A quick note or two. Winter in the Midwest through to New england have been a tortured test of wills.....below 0 temps, FEET of snowstorms, over and over.....so complaining of a small drought in PAC NW Oregon, seems whiny. I'm just noting, yes, we have been lucky, but we have needed more rain. That began the last couple days of February and continued up to now, March 8.....WITH that, temps ARE warming for us.... enough that the lawn HAS begun to green up, grow enough to get out the winter rested lawn tractor, start it, MOW about 1/2 the lawn..... fertilize it, put down what 'ferrous iron' I had left, and now wait for it to truly get a deep green and grow. Doing all that let's you observe what's happening in the yard March 1: 1) TEMPS. Two days in the last 4 were over 60, a bit warm for now, but enough that our Orchard (Mason) Bees, all resting in their little posts will begin to move in their cells, and hatch....OUT came the first 3-4 blocks...and are now awaiting bee hatching: 2) What will they dine on? NO buds on any fruit tree yet....it's been too cold for that.....but....there's hope. This one rhody like plant is full of blooms: 3) The CURRANTS seem like they'll be next, and those are fragrant rich pollinators: 4) Wait a minute, that hellebore has been 'sort-of-blooming' all winter, and now looks like it has pollen to share: Then the elderberries, raspberries and apple trees within a month...... ****JUST yesterday, the very FIRST Male Rufous Hummingbird was seen feeding, feeding, and feeding on the back feeder.....Seems an early arrival, and likely migrant that would continue north.....but when I scared him from that feeder accidentally, he flew immediately around the house to the office window, where, all summer, a feeder sits....he stared a while....seems to me he KNEW where he was. Today, he's been back 2-3 times feeding. either he's resting up for his next trip segment north, or he's here setting up territory already. Nonetheless, 2 fresh quarts of food were fixed immediately, and now 4 feeders are awaiting more arrivals....we LOVE the time the Rufous are here..... And the 5 maturing Hydrangeas will then be in bloom, a plant I LOVE because those blooms last a LONG time: Well. Looks like these little calm bees will be busy till June when they'll go back to bed again and wait the rest of the year out till NEXT spring. Whew! Short busy life......Good thing we bought new empty little bee hive tunnel posts for this year....they're ready. Other things are showing signs of surviving the frosty winter. fall GARLIC plantings are up: Our Hemlock planted some 10 years ago, but losing a battle every winter with the male Bucks when in their rut as they have scraped this little thing almost bare more than once.....is finally winning the battle and truly at 9-10' high, I think, it's going to be a keeper: WELL.....it's been a frosty, dry winter up to now. AND, yes, compared Portlanders living at 40' elevation, we're two weeks behind.... BUT I've come to love this 1000' elevation location....it's unique, quiet, and let's you be with the nature all around us very easily. After 15 years, I somehow have a strong feeling with temps nearing or passing 60, with the longer light days, and rain filling up the dry places, this yard will look 100% different within 3-4 weeks.... I never knew how much I loved spring until I got so intimately acquainted with this little piece of land in the rain forest of the Pacific NW these last 15 years. . . . .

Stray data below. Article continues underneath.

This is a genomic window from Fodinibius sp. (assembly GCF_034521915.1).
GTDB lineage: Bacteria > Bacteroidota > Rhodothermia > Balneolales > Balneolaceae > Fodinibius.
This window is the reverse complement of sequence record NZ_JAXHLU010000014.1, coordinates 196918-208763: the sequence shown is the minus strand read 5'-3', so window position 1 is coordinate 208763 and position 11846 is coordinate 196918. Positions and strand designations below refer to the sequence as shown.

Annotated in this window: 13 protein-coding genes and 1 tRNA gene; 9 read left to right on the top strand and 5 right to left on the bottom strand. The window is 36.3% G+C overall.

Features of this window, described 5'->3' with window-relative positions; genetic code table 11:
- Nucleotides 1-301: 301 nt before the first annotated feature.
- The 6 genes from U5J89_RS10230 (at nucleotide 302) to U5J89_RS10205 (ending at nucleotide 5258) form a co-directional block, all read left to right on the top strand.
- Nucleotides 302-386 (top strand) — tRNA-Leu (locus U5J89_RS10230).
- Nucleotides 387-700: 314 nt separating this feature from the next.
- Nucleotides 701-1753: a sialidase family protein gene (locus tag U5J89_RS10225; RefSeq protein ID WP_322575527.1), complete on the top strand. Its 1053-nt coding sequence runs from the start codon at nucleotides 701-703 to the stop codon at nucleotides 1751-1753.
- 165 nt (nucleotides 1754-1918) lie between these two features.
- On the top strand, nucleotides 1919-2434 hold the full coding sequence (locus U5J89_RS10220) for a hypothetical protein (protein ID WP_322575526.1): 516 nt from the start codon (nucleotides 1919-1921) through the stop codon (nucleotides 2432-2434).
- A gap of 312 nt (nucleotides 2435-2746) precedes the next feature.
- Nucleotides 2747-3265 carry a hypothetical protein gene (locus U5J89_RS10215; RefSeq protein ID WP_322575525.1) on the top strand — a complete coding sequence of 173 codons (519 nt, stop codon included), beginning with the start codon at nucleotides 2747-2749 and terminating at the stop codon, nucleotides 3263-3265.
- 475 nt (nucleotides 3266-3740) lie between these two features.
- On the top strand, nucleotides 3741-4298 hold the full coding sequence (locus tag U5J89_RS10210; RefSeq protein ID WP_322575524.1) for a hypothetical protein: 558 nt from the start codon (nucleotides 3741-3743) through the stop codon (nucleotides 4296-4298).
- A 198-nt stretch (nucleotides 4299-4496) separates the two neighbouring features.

We woke up to a low thick marine layer of clouds. I grabbed the el-cheepo camera thinking the light THIS day would be good for pics, and actually show what kind of rich light the park usually displays in the spring when EVERYTHING is green. We leave Skyline here....trespassing across Dave's side road....where the little road ends, Forest Park begins: Some places are SO full of growth, not much light is there on a cloudy day: And further down, things just get rich and green: On this walk, we went along Firelane 10......nice vistas, not sure this cheapo camera shows that: Still a few trees left waiting for leafing out: And, Lower Newton Road..... Newton Road, on the return: **we're listening here to Pileateds calling from the top of an old growth cedar...that has long seemed to be telegraph central here....SO tall, the top 40' is dead...and always being used as a calling point... And finally going homeward bound, leaving Newton, we're back on the little 'private' trail from Arnie's house to Skyline..... Peter and Jeanne, I'm sure, are discussing Mystical Philosophy: Oh well......not much said, just what a rain forest looks like in mid-spring.....w/o rain, and before anything dries out......nothing spectacular.